Last month, while clearing out Mum’s flat I came across this tatty old thing, the kitchen sink (model 1.024) from my younger sister’s old Caroline’s Home doll’s house.
You know the saying “everything but the kitchen sink”, that means “nearly everything one can reasonably imagine; many different things, often to the point of excess or redundancy”? Lots of people used to say that about my late Mum’s handbag. She kept a lot of things in it.
“Blimey! Rosalie, you have everything in there except the kitchen sink,” they’d laugh.
And my mum would rummage at the bottom of her handback and proudly produce this old thing.
“Actually,” she would counter, “I do have the kitchen sink in here.”
But it served a purpose other than just a comic retort. Behind the tiny cupboard doors, which over time broke and were repeatedly taped together with masking tape, Mum kept three ten pence pieces—the right amount of money to get her into most public toilets in an emergency.
That’s the kind of practicality that I admired about my mum.
On Thursday 6 August, two days after her 81st birthday my beautiful Mum, Rosalie Jean Saunders was found dead at home.
She had had an amazing birthday, she felt so blessed by people’s love and kindness. She had her hair dyed pink in celebration. Two days later, it appears that her heart gave out, but oh! what a heart she had.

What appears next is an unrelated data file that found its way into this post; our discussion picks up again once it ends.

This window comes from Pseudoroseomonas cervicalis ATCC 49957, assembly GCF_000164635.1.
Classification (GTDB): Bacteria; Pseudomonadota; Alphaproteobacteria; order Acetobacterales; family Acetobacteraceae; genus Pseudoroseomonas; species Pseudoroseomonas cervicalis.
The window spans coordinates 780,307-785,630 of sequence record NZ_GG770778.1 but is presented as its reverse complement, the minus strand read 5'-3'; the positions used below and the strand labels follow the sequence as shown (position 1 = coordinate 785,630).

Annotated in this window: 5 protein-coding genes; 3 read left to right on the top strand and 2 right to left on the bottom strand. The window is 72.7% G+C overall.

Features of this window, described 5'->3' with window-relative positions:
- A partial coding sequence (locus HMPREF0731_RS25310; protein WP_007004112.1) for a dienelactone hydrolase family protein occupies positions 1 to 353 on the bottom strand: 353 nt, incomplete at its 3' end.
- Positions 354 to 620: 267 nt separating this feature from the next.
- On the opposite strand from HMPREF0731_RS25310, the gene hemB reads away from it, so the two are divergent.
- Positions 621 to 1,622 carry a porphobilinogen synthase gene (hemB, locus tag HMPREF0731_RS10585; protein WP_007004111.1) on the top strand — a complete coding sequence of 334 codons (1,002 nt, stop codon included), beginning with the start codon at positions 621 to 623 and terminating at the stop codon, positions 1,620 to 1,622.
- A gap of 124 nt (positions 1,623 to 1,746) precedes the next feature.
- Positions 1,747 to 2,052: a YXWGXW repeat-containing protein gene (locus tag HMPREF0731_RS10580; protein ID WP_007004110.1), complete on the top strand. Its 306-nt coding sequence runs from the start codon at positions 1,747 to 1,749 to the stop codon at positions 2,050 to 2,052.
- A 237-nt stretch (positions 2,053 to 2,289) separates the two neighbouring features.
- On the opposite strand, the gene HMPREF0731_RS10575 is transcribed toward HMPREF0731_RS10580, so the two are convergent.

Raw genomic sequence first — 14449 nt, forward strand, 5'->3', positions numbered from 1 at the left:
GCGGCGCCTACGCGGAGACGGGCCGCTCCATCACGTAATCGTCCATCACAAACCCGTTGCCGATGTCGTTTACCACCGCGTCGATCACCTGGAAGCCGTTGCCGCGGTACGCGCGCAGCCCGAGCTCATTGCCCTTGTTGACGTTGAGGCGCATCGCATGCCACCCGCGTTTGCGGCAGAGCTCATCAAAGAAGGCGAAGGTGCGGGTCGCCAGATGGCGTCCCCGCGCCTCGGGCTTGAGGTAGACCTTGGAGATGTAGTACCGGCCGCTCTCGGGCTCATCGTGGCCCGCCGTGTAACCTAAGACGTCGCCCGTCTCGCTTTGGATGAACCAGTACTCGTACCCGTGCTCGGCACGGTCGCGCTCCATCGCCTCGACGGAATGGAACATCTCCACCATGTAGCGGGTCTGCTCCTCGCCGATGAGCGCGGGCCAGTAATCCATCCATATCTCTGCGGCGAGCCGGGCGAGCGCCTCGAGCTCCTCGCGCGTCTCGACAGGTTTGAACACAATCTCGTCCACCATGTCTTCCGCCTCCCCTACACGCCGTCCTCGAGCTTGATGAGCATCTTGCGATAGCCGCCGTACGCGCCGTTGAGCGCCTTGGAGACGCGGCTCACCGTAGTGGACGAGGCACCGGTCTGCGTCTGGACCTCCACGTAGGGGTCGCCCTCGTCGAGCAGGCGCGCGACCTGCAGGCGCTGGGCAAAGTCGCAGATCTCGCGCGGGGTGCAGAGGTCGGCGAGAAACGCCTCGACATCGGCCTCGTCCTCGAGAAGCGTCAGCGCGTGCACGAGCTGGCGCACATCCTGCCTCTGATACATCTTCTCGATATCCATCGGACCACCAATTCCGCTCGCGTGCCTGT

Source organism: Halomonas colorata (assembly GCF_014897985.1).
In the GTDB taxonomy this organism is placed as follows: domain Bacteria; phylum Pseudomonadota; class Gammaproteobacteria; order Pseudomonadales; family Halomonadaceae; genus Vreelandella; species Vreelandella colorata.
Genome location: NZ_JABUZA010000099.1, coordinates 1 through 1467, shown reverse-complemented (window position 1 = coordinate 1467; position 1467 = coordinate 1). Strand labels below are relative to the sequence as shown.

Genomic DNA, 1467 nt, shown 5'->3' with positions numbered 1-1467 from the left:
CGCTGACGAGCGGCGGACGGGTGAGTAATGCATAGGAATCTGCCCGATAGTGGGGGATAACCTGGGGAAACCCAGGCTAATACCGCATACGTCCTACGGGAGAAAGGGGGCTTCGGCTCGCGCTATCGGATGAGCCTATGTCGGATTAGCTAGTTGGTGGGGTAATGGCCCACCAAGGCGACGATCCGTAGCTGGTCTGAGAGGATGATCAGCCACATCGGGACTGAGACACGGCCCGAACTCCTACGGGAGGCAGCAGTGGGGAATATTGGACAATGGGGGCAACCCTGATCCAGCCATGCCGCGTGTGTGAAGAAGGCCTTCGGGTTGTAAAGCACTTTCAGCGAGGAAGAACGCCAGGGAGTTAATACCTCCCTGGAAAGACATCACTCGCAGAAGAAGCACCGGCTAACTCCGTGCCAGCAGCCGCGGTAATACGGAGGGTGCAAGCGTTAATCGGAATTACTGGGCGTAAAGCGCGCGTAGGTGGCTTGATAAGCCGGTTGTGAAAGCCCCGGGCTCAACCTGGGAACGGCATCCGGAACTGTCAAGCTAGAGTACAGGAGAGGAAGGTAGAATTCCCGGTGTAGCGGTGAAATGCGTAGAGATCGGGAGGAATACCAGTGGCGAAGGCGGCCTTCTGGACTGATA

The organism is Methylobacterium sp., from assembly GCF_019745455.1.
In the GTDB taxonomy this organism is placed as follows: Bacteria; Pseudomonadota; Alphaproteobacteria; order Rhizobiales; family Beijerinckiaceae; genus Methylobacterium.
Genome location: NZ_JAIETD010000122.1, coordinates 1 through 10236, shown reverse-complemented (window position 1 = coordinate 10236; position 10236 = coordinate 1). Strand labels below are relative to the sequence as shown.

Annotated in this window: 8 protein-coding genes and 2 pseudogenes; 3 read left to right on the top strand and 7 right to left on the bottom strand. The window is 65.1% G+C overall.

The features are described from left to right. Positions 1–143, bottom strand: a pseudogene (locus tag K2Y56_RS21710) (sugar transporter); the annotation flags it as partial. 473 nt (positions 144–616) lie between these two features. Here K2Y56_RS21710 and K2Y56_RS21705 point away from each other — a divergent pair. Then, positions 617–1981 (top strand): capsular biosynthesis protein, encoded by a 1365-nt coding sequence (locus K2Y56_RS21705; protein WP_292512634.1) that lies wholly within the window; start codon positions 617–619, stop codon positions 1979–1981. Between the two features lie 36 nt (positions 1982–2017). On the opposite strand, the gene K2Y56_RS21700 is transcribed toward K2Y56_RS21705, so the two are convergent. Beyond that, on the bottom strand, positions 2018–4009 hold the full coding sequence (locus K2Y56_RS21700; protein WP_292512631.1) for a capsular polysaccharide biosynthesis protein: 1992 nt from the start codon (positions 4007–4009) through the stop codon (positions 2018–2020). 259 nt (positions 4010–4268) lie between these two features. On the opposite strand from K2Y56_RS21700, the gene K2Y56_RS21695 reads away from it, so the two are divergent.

The last two weeks have been a roller coaster of emotion. Most days when folks have asked me how I am, I’ve said that I’ve been like a typical day of Scottish weather: I’ve had a bit of everything.
Today, restricted by Covid-19 guidelines, a few family and friends gathered in the church grounds at St John the Evangelist, Selkirk (Mum’s spiritual home since 1974) and then in the Auld Kirk Yard to give thanks for the life of Mum and commit her to God’s keeping.
Mum was buried in a family grave, alongside my father.
My sister, brother and I worked collaboratively on her eulogy (below) using notes that she had left herself (thanks Mum, they were really helpful!). Mum left a lot of papers and writings and photographs which we will go through over the next few weeks, months, years and I’d like to compile them into a book to remember Mum by. But that is for another day.
Today we rejoiced for her life, her love, her faith in the God she adored.
This beautiful short film was featured in Documentally‘s last newsletter. It’s definitely worth subscribing to.
I showed this video to my three children a few days ago; they were captivated, laughed at the end and we discussed it over breakfast the following morning. I love little moments like that.
I think about my dad a lot. He taught me a lot about being ordered and considerate in how I do things, the importance of finding a home for everything and putting it back after using it—something that was more important to him once his brain damage dug deeper and dementia started robbing him of his memories. Not surprisingly, he was an engineer. I often wonder what he could teach me now.